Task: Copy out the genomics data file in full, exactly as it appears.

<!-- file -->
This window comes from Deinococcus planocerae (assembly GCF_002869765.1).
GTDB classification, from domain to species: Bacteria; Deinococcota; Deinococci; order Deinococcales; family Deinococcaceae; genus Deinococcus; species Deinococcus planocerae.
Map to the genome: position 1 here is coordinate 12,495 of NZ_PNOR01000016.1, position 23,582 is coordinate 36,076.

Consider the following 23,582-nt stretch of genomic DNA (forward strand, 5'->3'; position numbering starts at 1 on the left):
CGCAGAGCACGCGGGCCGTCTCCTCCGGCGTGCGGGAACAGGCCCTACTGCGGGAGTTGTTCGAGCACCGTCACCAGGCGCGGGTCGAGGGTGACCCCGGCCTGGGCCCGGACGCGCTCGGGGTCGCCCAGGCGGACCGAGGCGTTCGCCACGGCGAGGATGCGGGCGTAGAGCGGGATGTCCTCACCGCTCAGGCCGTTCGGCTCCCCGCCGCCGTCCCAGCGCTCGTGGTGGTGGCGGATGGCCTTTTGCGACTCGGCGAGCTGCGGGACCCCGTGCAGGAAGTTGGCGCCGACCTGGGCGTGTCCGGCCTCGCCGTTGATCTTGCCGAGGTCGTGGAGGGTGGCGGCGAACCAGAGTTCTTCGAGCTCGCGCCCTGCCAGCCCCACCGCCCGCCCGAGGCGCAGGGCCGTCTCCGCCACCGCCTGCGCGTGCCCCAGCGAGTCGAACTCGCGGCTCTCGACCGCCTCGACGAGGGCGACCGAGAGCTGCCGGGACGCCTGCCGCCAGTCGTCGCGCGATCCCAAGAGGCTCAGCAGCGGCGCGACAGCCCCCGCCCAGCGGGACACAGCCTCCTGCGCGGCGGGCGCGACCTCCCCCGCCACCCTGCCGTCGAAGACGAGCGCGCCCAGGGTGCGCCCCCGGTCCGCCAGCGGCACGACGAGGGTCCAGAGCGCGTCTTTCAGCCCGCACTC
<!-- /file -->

This window comes from Deinococcus planocerae (assembly GCF_002869765.1).
GTDB classification, from domain to species: Bacteria; Deinococcota; Deinococci; order Deinococcales; family Deinococcaceae; genus Deinococcus; species Deinococcus planocerae.
Map to the genome: position 1 here is coordinate 12,495 of NZ_PNOR01000016.1, position 23,582 is coordinate 36,076.

Consider the following 23,582-nt stretch of genomic DNA (forward strand, 5'->3'; position numbering starts at 1 on the left):
CGCAGAGCACGCGGGCCGTCTCCTCCGGCGTGCGGGAACAGGCCCTACTGCGGGAGTTGTTCGAGCACCGTCACCAGGCGCGGGTCGAGGGTGACCCCGGCCTGGGCCCGGACGCGCTCGGGGTCGCCCAGGCGGACCGAGGCGTTCGCCACGGCGAGGATGCGGGCGTAGAGCGGGATGTCCTCACCGCTCAGGCCGTTCGGCTCCCCGCCGCCGTCCCAGCGCTCGTGGTGGTGGCGGATGGCCTTTTGCGACTCGGCGAGCTGCGGGACCCCGTGCAGGAAGTTGGCGCCGACCTGGGCGTGTCCGGCCTCGCCGTTGATCTTGCCGAGGTCGTGGAGGGTGGCGGCGAACCAGAGTTCTTCGAGCTCGCGCCCTGCCAGCCCCACCGCCCGCCCGAGGCGCAGGGCCGTCTCCGCCACCGCCTGCGCGTGCCCCAGCGAGTCGAACTCGCGGCTCTCGACCGCCTCGACGAGGGCGACCGAGAGCTGCCGGGACGCCTGCCGCCAGTCGTCGCGCGATCCCAAGAGGCTCAGCAGCGGCGCGACAGCCCCCGCCCAGCGGGACACAGCCTCCTGCGCGGCGGGCGCGACCTCCCCCGCCACCCTGCCGTCGAAGACGAGCGCGCCCAGGGTGCGCCCCCGGTCCGCCAGCGGCACGACGAGGGTCCAGAGCGCGTCTTTCAGCCCGCACTC